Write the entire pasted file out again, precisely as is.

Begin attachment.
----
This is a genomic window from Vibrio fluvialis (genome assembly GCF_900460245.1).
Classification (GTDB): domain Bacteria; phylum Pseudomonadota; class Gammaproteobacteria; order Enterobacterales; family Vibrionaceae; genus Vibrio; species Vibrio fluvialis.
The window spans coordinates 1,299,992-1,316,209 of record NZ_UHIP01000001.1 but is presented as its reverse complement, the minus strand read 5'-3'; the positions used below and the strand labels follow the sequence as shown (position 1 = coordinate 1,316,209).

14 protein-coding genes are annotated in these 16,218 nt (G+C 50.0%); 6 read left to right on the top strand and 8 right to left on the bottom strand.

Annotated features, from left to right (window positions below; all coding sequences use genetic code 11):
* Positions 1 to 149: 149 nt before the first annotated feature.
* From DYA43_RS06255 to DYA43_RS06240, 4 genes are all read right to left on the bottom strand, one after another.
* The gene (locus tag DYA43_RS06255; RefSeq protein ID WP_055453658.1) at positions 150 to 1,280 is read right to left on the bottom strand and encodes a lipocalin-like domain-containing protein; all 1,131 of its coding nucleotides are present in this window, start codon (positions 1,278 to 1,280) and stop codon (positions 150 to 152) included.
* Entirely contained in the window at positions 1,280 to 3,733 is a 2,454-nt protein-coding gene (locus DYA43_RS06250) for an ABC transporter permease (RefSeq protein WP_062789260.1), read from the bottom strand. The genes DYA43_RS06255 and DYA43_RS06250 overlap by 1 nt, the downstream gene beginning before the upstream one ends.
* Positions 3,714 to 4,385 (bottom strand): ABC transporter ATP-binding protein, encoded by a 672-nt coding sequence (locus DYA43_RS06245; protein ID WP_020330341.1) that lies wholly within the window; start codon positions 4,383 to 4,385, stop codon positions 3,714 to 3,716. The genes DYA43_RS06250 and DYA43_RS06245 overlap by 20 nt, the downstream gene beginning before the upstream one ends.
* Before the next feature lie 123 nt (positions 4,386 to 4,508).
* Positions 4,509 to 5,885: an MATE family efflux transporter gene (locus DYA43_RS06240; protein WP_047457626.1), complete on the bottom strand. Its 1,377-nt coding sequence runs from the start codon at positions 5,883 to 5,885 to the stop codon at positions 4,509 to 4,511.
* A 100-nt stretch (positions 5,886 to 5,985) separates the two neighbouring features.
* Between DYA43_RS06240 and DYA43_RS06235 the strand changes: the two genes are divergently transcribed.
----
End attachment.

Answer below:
This is a genomic window from Vibrio fluvialis (genome assembly GCF_900460245.1).
Classification (GTDB): domain Bacteria; phylum Pseudomonadota; class Gammaproteobacteria; order Enterobacterales; family Vibrionaceae; genus Vibrio; species Vibrio fluvialis.
The window spans coordinates 1,299,992-1,316,209 of record NZ_UHIP01000001.1 but is presented as its reverse complement, the minus strand read 5'-3'; the positions used below and the strand labels follow the sequence as shown (position 1 = coordinate 1,316,209).

14 protein-coding genes are annotated in these 16,218 nt (G+C 50.0%); 6 read left to right on the top strand and 8 right to left on the bottom strand.

Annotated features, from left to right (window positions below; all coding sequences use genetic code 11):
* Positions 1 to 149: 149 nt before the first annotated feature.
* From DYA43_RS06255 to DYA43_RS06240, 4 genes are all read right to left on the bottom strand, one after another.
* The gene (locus tag DYA43_RS06255; RefSeq protein ID WP_055453658.1) at positions 150 to 1,280 is read right to left on the bottom strand and encodes a lipocalin-like domain-containing protein; all 1,131 of its coding nucleotides are present in this window, start codon (positions 1,278 to 1,280) and stop codon (positions 150 to 152) included.
* Entirely contained in the window at positions 1,280 to 3,733 is a 2,454-nt protein-coding gene (locus DYA43_RS06250) for an ABC transporter permease (RefSeq protein WP_062789260.1), read from the bottom strand. The genes DYA43_RS06255 and DYA43_RS06250 overlap by 1 nt, the downstream gene beginning before the upstream one ends.
* Positions 3,714 to 4,385 (bottom strand): ABC transporter ATP-binding protein, encoded by a 672-nt coding sequence (locus DYA43_RS06245; protein ID WP_020330341.1) that lies wholly within the window; start codon positions 4,383 to 4,385, stop codon positions 3,714 to 3,716. The genes DYA43_RS06250 and DYA43_RS06245 overlap by 20 nt, the downstream gene beginning before the upstream one ends.
* Before the next feature lie 123 nt (positions 4,386 to 4,508).
* Positions 4,509 to 5,885: an MATE family efflux transporter gene (locus DYA43_RS06240; protein WP_047457626.1), complete on the bottom strand. Its 1,377-nt coding sequence runs from the start codon at positions 5,883 to 5,885 to the stop codon at positions 4,509 to 4,511.
* A 100-nt stretch (positions 5,886 to 5,985) separates the two neighbouring features.
* Between DYA43_RS06240 and DYA43_RS06235 the strand changes: the two genes are divergently transcribed.